Leadership skills can certainly be taught, however, and the drive for leadership can be nurtured. Our experience has shown that leadership skills gained outside the workplace can pay dividends within the firm, including in client service.
Leaders are naturally inclined to make contributions to all facets of the world around them. For example, running a community volunteer effort, a philanthropic event or a bar association gathering can be as fulfilling — and equally challenging — as running a law firm committee or practice group. Even being a parent or a coach provides opportunities to lead outside our work lives — whether by example or by instruction.
Any activity that requires good listening and communication skills, attention to others’ needs and accountability can be considered a great exercise in leadership skill development.
Opt-in, all-access training
There are many leadership training programs geared to law firms and individual attorneys. Unfortunately, however, such programs are often reserved for partners, practice group or department leaders or rising stars.
But developing future leaders — regardless of their current age, seniority or position within the organization — must be a strategic imperative for a successful law firm. There are many benefits to a leadership development program that can be tailored to all employment levels, from staff to associates to senior partners. The result can be a well-rounded, collaborative team that also can apply leadership skills to the workplace and to life outside the office.
Much, Shelist P.C.’s Leadership Training Institute was started in 2011 by my predecessor and current firm chairman, David T. Brown. Our goal was to create an opt-in program for senior staff and attorneys to help them identify their own leadership styles and hone their skills.
Participants learn from each other as well as outside speakers, such as local corporate suite executives and civic leaders.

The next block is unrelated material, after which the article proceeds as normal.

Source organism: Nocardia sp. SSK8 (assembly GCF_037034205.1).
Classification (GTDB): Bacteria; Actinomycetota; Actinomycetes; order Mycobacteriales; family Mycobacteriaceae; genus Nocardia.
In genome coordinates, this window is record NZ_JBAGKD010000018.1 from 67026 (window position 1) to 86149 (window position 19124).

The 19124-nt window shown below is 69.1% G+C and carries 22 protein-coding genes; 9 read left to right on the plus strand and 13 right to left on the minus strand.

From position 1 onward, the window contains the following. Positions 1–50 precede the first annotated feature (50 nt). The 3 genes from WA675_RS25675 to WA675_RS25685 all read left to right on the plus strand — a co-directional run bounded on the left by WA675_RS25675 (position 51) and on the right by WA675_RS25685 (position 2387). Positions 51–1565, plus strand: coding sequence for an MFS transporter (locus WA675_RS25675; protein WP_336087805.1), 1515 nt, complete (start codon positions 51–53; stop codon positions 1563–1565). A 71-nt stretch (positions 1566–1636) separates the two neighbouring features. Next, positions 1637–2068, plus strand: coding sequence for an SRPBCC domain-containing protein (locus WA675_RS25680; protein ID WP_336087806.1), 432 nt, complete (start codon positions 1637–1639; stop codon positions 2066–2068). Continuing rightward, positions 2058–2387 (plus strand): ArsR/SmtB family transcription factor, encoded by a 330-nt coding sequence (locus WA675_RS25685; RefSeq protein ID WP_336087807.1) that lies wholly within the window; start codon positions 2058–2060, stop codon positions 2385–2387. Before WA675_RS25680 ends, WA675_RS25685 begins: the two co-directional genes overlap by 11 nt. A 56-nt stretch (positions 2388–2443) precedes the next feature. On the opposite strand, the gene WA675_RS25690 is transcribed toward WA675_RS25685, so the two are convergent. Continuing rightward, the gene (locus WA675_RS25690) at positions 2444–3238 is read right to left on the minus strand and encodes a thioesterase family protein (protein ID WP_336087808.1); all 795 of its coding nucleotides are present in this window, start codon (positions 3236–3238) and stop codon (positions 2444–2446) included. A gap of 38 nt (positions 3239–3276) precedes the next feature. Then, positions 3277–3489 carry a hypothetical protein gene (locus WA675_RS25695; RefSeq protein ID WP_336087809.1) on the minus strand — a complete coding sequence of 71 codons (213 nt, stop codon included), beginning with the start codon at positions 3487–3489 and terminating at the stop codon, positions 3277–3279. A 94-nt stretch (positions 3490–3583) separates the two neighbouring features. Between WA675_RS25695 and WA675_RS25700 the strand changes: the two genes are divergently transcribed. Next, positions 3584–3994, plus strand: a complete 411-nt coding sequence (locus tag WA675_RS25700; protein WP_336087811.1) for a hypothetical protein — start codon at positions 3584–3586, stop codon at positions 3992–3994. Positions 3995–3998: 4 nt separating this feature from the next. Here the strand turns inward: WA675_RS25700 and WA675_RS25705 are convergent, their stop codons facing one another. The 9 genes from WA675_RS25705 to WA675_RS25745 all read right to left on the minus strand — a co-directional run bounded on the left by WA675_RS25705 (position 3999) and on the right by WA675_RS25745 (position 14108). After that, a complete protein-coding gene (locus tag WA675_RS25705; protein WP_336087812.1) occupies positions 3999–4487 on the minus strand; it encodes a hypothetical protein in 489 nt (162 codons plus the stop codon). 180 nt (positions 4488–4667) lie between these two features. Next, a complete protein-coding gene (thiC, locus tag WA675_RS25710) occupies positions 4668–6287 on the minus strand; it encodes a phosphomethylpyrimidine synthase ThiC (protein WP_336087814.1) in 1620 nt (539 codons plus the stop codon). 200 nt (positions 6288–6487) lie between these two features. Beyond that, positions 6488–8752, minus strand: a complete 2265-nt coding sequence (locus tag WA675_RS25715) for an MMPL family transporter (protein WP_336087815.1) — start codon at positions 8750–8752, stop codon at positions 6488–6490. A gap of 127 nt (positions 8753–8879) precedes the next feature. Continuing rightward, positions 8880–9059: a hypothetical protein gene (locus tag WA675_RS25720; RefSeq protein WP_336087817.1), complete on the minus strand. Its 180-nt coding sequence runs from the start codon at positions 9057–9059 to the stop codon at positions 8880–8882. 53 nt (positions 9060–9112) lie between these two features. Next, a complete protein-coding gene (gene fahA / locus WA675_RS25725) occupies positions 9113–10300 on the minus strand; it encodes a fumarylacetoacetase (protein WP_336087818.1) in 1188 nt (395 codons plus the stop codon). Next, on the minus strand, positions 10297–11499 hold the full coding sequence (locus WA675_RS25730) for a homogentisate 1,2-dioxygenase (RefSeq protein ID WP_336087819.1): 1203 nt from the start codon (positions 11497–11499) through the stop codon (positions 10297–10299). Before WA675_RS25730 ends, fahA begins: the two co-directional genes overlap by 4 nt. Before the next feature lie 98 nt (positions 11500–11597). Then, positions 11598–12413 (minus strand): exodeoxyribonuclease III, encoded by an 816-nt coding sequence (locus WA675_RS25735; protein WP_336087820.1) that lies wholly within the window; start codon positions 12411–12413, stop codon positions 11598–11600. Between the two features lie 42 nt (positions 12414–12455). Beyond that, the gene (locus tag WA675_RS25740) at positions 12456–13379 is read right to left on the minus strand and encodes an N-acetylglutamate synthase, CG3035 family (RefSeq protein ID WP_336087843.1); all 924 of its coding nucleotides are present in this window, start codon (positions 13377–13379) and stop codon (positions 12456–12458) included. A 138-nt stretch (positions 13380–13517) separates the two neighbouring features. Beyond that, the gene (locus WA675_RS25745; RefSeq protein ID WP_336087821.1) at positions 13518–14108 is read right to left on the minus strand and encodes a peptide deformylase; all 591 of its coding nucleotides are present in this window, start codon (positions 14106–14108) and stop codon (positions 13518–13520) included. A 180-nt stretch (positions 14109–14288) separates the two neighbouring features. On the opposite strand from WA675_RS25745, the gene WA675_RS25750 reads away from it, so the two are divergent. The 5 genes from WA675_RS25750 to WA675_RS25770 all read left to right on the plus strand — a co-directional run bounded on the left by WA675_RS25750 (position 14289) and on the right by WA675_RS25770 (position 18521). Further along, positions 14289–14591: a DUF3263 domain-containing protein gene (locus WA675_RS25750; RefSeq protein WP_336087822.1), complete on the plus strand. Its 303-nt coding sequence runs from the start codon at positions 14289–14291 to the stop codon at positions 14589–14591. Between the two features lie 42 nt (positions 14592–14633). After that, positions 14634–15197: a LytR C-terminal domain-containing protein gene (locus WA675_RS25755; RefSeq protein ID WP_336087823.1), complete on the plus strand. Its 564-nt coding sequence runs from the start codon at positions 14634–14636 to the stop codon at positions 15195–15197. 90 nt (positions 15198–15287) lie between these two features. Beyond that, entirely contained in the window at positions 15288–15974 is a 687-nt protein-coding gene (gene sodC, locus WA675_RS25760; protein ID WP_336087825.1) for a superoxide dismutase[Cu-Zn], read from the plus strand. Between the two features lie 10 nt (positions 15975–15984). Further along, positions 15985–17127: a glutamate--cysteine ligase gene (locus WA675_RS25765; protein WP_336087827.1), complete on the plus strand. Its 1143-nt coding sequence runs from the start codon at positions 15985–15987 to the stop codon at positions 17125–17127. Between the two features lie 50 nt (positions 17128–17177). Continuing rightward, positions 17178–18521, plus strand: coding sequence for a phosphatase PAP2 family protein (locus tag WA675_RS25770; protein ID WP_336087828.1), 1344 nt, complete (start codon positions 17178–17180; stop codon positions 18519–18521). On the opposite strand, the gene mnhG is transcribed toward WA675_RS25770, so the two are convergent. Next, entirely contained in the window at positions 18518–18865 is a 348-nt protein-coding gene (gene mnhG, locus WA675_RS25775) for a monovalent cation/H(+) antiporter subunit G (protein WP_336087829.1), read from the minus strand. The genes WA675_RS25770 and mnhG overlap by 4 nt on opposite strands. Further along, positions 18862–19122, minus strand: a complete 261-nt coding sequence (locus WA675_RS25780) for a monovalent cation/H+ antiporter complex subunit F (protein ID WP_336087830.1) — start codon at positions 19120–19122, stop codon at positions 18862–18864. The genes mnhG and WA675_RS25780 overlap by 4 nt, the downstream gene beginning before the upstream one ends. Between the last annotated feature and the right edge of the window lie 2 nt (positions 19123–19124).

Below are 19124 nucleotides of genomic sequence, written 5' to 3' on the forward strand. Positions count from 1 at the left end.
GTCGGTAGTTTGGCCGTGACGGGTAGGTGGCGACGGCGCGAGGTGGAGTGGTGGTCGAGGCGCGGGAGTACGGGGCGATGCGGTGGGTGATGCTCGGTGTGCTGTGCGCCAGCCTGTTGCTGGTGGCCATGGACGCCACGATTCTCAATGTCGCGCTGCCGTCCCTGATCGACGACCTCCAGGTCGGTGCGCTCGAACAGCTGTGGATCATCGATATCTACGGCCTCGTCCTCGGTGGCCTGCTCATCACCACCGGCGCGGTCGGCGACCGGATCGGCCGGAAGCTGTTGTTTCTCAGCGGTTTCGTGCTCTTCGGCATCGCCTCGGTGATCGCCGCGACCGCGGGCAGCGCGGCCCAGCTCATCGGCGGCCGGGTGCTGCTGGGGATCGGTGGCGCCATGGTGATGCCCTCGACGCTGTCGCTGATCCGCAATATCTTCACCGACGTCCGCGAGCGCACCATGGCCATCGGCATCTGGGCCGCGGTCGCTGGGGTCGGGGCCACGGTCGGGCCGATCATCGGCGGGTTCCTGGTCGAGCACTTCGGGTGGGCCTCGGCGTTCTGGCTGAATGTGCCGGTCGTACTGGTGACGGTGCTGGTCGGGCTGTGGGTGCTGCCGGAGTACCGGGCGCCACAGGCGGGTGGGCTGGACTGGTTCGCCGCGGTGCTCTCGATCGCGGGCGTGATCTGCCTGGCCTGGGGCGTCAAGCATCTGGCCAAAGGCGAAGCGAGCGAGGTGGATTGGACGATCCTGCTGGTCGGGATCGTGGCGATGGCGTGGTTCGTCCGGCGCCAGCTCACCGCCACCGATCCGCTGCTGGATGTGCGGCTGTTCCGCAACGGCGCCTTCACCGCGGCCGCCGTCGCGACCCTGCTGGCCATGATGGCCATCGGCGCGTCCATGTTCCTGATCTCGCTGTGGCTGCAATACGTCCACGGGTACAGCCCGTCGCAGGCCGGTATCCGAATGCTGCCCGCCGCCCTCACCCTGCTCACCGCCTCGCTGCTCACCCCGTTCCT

They quickly discover that the challenges and opportunities in leadership are the same regardless of organization or circumstance.
Institute participants do not just sit and listen to lectures. Each program involves interactive learning activities such as small group discussions, panels and workshops. In addition, participants are encouraged to share real-life experiences that are relevant to the topic at hand.
Tailored informal opportunities
Formal programs are effective, but they are only one part of building a leadership-based culture from the ground up. Finding the “leader” in everyone requires not only training but also identifying and providing ongoing opportunities to develop and nurture those skills. And in today’s multi-generational workforce, those opportunitiesdo not always look alike. For example, young associates want to provide input on their own professional development, and they seek opportunities to network with other young professionals. Midcareer attorneys typically desire greater levels of responsibility — some seeking roles in firm governance — while also looking for ways to mentor younger generations.
Recently, an associate at our firm who attended several institute sessions approached a senior partner and fellow institute participant for help in pitching and landing one of his first clients. Three partners collaborated with the associate and two participated in the pitch. Together, they earned the business.
None of the partners had a financial stake in the outcome. They wanted the associate to be successful. This story demonstrates two key things about a leadership-based culture: The up-and-coming leader felt empowered to reach out for help, and the current leadership cared more about nurturing and developing future leadership and success than about sharing the credit, a win for everyone and the firm.
While financial returns are certainly important, making an investment in leadership training can pay off in many other ways.
First, inspiring people to lead helps improve culture. It drives confidence and clarity of direction. Clients benefit from higher levels of strategic thinking and from a motivated team focused on service and results. Attorneys become more effective communicators, both in internal collaboration and in external sales skills for those who aim to develop business for themselves and the firm.
Encouraging leadership development — especially in an inclusive way — has additional cultural benefits. It can help engender loyalty and increase attorney tenure by creating a greater sense of teamwork and “firm-mindedness.” It delivers the message to all firm employees that firm leaders care about everyone’s development. It allows people to take risks, learn from mistakes and continually improve their performance.
Patience and humility required
Leadership is not something you can expect to achieve overnight; you need to have patience and understand the process requires hard work and focus over a long period of time. It requires careful attention and nurturing.
One thing I know for sure is that there is always more to learn, regardless of your position or level of achievement. Consider leadership training as an investment in the people you care about, in the success of your organization or firm and in the communities where you and your colleagues live and work.
Over time, like any solid investment, it will yield great returns.
Reprinted with permission from Law Bulletin Publishing Company